Withdrawing from Benzodiazepines: Symptoms, Safety, and Treatment

Benzodiazepines are a powerful class of medication used to treat anxiety, insomnia, and panic disorder. Examples of benzodiazepines include alprazolam (Xanax) and diazepam (Valium). Longer-acting benzodiazepines like Klonopin (clonazepam) can stay in the system longer, which means it can be one to two days or even longer before withdrawal symptoms start. Patients may have been taking benzodiazepines for an anxiety or other psychological disorder; following withdrawal from benzodiazepines, the patient is likely to experience a recurrence of these psychological symptoms. Patients should be offered psychological care to address these symptoms. The safest way to manage benzodiazepine withdrawal is to give benzodiazepines in gradually decreasing amounts.

Along with these symptoms, the person may experience severe cravings for the drug or other drugs to sedate them. People looking to get off benzos should do so under the guidance of a healthcare professional, who may recommend coping strategies and other tools to make the withdrawal process more comfortable. These drugs are habit-forming and can easily result in physical dependence. This dependence may lead to a difficult withdrawal if the person chooses to stop taking the drugs. Emerging research also suggests acceptance and commitment therapy (ACT) could also have benefits during https://ecosoberhouse.com/article/how-to-make-your-home-more-environmentally-friendly/.

Treatment Options for Benzodiazepine Withdrawal

Many medications have been tested to alleviate withdrawal symptoms and make it easier for patients to discontinue BZD since a gradual taper does not always lead to successful discontinuation of the drug. Currently, a gradual taper with clonazepam is used as maintenance therapy for BZD-dependent patients. However, it still carries the risk for abuse and dependence since this is also a BZD, albeit a slow-acting one [67]. Still, due to the severe potential for dependence and deadly withdrawal sequelae, guidelines for recommended use are no longer than a few weeks. Despite this, numerous studies report usage extending for months into years or even decades in many users [9].

  • Other important indications for the use of BZDs include the treatment of catatonia, seizure disorders, and alcohol and BZD withdrawal.
  • The usual initial dosage of diazepam or lorazepam is titrated according to elevations of blood pressure, pulse rate, degree of agitation and presence of delirium.
  • The cannabis withdrawal syndrome is typically mild, but can be difficult for the patient to cope with.
  • Benzodiazepines have a sedative effect because of how they work in your brain.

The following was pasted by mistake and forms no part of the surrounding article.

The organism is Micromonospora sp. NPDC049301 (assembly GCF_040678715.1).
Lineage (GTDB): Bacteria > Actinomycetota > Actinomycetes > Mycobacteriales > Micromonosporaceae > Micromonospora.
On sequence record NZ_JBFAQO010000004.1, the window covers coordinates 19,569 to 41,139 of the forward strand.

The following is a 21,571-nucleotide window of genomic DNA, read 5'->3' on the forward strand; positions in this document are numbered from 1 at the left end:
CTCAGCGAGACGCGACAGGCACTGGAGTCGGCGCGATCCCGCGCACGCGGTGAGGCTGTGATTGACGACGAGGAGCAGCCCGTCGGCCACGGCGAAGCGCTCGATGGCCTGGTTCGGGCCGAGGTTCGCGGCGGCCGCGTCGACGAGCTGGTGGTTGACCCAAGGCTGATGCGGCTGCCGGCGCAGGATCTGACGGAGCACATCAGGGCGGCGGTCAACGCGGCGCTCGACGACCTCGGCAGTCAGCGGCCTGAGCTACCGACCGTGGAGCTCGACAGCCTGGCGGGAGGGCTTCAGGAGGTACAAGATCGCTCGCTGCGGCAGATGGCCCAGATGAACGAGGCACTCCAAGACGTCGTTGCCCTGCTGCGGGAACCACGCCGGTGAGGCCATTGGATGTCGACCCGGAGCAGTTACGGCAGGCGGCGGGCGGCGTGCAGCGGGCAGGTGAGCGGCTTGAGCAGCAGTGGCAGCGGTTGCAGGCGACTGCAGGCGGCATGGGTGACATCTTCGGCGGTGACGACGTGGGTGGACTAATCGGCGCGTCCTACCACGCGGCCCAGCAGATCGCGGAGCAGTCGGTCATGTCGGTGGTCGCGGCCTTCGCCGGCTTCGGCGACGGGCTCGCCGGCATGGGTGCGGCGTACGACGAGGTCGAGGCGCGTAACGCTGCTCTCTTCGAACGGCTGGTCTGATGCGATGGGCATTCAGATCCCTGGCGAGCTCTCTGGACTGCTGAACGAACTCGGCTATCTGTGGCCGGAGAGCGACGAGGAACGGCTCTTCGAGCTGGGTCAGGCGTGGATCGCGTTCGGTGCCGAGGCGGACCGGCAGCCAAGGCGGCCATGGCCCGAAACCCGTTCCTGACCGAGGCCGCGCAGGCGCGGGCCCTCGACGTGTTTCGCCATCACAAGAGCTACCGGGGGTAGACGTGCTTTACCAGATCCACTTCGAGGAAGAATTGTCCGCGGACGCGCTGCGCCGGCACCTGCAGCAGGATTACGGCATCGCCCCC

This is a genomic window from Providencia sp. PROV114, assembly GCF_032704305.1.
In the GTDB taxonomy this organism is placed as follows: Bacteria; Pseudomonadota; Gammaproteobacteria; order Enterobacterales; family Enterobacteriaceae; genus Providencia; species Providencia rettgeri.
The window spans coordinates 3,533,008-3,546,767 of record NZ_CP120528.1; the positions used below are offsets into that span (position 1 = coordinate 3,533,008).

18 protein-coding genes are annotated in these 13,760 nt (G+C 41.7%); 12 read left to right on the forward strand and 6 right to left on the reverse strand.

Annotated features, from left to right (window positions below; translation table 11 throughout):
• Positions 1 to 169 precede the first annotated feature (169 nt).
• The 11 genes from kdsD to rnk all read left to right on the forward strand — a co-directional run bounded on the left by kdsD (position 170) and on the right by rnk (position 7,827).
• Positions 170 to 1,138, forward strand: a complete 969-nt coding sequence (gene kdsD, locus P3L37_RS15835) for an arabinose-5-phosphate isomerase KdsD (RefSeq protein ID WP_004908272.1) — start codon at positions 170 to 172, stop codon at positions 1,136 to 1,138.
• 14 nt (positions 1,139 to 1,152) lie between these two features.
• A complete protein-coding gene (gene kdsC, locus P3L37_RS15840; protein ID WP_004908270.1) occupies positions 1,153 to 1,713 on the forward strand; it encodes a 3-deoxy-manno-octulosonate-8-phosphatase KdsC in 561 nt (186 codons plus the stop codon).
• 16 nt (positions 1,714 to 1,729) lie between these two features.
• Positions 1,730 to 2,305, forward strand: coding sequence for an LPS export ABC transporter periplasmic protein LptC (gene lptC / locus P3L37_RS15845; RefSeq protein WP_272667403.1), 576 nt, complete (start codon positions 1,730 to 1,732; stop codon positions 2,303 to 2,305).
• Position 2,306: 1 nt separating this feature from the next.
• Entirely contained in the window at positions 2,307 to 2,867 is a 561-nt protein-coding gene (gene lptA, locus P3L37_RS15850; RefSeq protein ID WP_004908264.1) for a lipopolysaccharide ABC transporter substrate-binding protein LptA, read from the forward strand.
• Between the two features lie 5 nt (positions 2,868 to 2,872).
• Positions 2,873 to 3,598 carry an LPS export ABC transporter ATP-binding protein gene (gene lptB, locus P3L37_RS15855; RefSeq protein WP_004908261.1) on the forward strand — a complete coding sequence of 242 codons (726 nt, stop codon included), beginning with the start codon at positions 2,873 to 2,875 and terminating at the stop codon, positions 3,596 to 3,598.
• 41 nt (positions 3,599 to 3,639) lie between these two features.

• However, that doesn’t necessarily mean you will require inpatient care.

In 2016, estimates suggest that about half a million people in the United States misused sedative drugs. The primary difference between these drugs is the length of time they stay active in the body. However, benzodiazepines can cause physical dependence and withdrawal even when they are taken as directed. Benzodiazepines are a group of central nervous system depressants used to treat anxiety, insomnia, and seizures.

Symptoms of Benzo Withdrawal

Captodiamine is a diphenhydramine-related compound that does not work at histamine receptors as diphenhydramine does and its mechanism of action is unclear [70]. This drug has also been studied in the context of both BZD replacement and withdrawal as a potential treatment [70]. One study showed that replacing BZD with a 45 day captodiamine led to a decrease in severity of withdrawal symptoms in patients taking BZD for six months [70]. Another interesting finding was that after the discontinuation of captodamine treatment, there was no emergence of withdrawal symptoms, suggesting that captodiamine might have a different mechanism of anxiolysis than BZD [70]. Additionally, during captodiamine treatment, psychomotor function improved in all areas tested from beginning to end of treatment [70]. It must be noted that these patients were taking relatively low doses of BZD pre-treatment [70].

One study compared the mainstay of treatment with a standardized interview/counselling approach to treatment [72]. The experimental group in this study had a weekly 1/10-dose reduction after a 2 week stabilization period [72]. The experimental treatment benzodiazepine withdrawal also included a BZD diary, a drinking diary, BZD withdrawal education, and assessments for ways of coping and “progressive relaxation exercise” [72]. This was compared to a gradual taper without the other components of the treatment plan [72].

What happens when you stop taking benzodiazepines?

Furthermore, supplemental doses of sedatives taken as needed are usually not required for changes in vital signs5–8 (Table 3). Since benzodiazepines have cross-tolerance within that drug class as well as with other sedative/hypnotic drugs, benzodiazepines can be substituted for other sedative/hypnotics and vice versa. Equivalent doses can be calculated if the actual doses are known before beginning the tapering process (Table 4).

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